Growing up in the suburbs of Michigan, Detroit, Matthew was raised in an area locally referred to as ‘downriver’ – a group of small cities located literally are downriver from the Huron River. ‘Downriver’ had its own connotations. The gradual urban decay of Detroit’s downtown corners would’ve nourished Matthew’s sense of alienation. He felt like he was stuck in a waiting room, imprisoned in a transit space.
MG – “I specifically grew up in a town called Flat Rock until age 11 and we moved to neighbouring city Woodhaven. The downriver area is a working class area with mostly lower middle class people. There wasn’t much abject poverty but the amount of people that anyone would consider upper middle class was very low. Being close to Detroit meant a lot of people’s parents worked at auto factories and in the city of Flat Rock itself there was a Mazda factory that employed a good amount of the townsfolk. Pretty traditionally American place, not much diversity at all (can honestly only remember one black family living in town), small town values people went to church, worked and besides a hello here and there mostly kept to themselves.”
There were some pleasant experiences during his youth, again somewhat related to liminal, sacred spaces created with the purpose of escape. The Graham family lived in a small apartment complex called Walnut Creek. Matthew doesn’t have the strongest memories of the place but does remember a best friend that lived across the hall named Billy. Billy would play an important role in establishing Matthew’s predilections in the horror genre.
“He was the first kid I knew who was into horror stuff, had posters of Freddy Kruger on the wall. His mom let him watch whatever he wanted. Definitely different than me but we clicked.”
But the apartment was a death trap. Matthew broke his finger in the back of a door that closed hydraulically and he recalls that pain distinctly, wincing at the mere mention of the incident. While there, the family had an old style box fan that had sharp metal corners. Matthew remembers bending down to Velcro his shoe and not paying attention and having that sharp corner of the box fan catch his eyebrow, slicing it wide open. He still has the scar on his eyebrow.
“From there we moved to Cooke Street in Flat Rock where we grew up in a duplex and became close friends with the kids who lived on my street. The 3 kids I was closest with were Emily, Kevin and Joe. They lived in the three houses across the street. I stayed close with Joe until about 6 years ago. After that we moved into the basement of the home of an elderly couple that my mom was hired to do live-in care for.”
During this time, Matthew’s dad and a couple of his buddies converted the basement into a full living area with two bedrooms a living room dining room and bathroom. The family lived there for two years.
“Then during my high school years we stayed in Woodhaven and lived in a trailer park until I moved out. I went to elementary school and one year of junior high in Flat Rock and attended the public schools there. My mom didn’t want me in that specific school district so I attended a private school for 7th and 8th grade which was a part of the Seventh Day Adventist denomination.”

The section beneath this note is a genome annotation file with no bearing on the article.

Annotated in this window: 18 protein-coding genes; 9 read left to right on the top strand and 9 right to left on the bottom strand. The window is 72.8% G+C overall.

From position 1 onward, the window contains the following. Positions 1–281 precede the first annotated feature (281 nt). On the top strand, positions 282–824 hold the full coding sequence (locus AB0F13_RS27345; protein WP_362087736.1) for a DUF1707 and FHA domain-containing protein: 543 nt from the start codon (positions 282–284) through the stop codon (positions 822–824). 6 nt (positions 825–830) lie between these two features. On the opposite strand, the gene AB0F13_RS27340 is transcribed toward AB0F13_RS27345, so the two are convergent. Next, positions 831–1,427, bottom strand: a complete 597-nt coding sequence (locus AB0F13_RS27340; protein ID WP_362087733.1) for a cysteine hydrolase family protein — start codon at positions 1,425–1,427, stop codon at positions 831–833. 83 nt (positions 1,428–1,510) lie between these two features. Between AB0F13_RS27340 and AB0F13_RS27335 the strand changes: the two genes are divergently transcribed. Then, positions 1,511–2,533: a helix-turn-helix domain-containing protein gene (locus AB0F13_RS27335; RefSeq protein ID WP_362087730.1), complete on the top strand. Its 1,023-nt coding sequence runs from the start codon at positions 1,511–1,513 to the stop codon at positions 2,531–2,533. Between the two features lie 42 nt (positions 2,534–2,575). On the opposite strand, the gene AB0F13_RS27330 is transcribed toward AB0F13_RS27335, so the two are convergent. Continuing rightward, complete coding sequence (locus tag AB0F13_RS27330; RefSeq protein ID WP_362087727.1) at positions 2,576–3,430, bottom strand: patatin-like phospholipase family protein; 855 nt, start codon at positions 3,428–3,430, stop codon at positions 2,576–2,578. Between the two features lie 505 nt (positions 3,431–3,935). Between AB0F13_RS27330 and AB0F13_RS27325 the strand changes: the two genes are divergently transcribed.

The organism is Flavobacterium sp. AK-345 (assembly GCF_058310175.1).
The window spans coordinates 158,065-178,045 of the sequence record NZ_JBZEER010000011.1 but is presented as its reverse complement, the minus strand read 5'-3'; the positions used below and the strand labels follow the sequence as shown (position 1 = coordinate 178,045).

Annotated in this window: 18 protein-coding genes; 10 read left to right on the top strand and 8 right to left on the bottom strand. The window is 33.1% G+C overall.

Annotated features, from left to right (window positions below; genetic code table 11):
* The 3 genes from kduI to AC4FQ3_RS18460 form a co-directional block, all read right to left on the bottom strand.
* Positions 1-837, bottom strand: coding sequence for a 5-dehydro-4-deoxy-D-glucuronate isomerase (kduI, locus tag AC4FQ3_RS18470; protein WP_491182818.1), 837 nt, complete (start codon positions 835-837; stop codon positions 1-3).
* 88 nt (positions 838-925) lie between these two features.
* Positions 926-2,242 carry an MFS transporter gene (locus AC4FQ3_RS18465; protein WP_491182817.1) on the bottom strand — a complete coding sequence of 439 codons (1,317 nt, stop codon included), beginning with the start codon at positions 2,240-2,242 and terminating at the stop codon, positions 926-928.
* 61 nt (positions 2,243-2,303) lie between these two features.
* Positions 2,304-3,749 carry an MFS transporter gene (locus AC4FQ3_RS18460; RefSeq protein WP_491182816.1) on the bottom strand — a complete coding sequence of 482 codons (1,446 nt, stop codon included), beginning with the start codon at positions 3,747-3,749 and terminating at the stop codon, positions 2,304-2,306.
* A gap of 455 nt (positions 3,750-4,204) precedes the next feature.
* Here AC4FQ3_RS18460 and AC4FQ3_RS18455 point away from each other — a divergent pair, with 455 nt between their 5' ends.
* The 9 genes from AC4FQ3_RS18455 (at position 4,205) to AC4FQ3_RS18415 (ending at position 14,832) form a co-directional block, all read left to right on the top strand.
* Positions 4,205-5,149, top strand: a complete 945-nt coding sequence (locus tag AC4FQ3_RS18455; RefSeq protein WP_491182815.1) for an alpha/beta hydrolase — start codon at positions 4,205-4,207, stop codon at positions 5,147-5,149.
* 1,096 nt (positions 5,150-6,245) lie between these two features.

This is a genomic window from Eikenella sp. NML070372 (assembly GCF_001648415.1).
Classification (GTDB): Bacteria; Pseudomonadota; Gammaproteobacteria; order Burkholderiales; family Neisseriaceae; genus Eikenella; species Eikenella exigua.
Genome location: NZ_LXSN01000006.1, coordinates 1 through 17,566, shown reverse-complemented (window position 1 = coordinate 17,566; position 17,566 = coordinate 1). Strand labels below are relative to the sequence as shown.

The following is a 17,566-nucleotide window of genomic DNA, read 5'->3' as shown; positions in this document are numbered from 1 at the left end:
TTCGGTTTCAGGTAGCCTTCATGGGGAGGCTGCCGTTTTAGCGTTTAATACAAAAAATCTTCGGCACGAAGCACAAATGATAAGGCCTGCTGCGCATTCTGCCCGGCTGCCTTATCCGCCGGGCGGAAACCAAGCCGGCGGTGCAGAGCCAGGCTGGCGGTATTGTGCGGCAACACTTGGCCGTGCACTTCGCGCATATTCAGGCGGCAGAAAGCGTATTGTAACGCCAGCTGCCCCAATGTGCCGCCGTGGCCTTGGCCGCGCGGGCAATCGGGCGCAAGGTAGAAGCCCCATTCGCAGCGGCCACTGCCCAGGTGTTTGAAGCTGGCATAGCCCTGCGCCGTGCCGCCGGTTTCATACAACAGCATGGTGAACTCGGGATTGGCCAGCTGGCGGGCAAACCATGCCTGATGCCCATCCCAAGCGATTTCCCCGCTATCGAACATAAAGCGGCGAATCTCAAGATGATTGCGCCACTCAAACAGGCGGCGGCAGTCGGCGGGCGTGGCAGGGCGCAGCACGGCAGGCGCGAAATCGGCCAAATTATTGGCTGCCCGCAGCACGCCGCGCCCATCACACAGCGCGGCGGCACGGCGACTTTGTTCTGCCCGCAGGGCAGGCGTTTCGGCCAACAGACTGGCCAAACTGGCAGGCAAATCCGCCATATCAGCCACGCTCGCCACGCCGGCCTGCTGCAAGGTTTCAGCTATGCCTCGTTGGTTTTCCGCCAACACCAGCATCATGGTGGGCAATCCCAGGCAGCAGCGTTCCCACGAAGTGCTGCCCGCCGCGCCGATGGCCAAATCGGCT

But Matthew soon left that school and attended a mainstream Christian high school that practiced under the Lutheran faith. He also managed to squeeze in a year and a half of community college. Matthew’s life had a semblance of structure and normalcy, but his parents came from abusive households and a complex double thread of control and neglect was activated later in life.
“My Mom’s name is Terri. She had a pretty horrible childhood. She was born in California, San Diego specifically, and lived there until age 11 before she moved to Michigan.”
Terri was one of 6 siblings. Matthew doesn’t know much about his mother’s life in California other than she grew up in a rough neighbourhood and was dirt poor. The magnetism of a liminal existence is something Terri has always grappled with. These internal spiritual spaces can be located in a disconnected sacred space, occupying a sacred time, and can be induced by magical thinking. It could be a trauma coping mechanism, one designed to clean up the mud and grime of adverse childhood experiences. In such a religiously-manifested space, an individual can experience the revelation of sacred knowledge from an omnipresent narrator. This space is safe, womb-like, and offers answers, albeit fallacious ones. Answers and comfort were denied Terri the duration of her young life. It’s easy to identify with her need to escape the immediate reality around her. Matthew doesn’t judge his mother too harshly.
“When she moved to Michigan my grandmother met a man named Dennis who became the kids’ stepdad. He was an absolutely tyrannical alcoholic who physically, sexually, mentally and emotionally abused all the children in the home. Drunken outbursts were very common. My mom witnessed her mother beaten to a pulp on multiple occasions. She saw the TV thrown through the front window, the phone pulled out of the wall and frequently used as a weapon to strangle and whip. Their childhood was so fraught with terror that once my mom told me that almost all of her siblings have no memories of childhood, they’ve all just pressed it down and didn’t want to acknowledge it. I can relate to this coping mechanism.”
Matthew’s grandmother was also an enduring alcoholic and far from a fit mother, although he notes that she managed to get sober and make amends later in life.
“So with that history I believe my mom was always looking for some sort of stability or a reason that justified her suffering and I think that’s why the cult appealed to her so much. She also had me at a very young age (18) so she was still a naive person at that point and people like that are who cults like to pray on. She was a very persuadable woman.”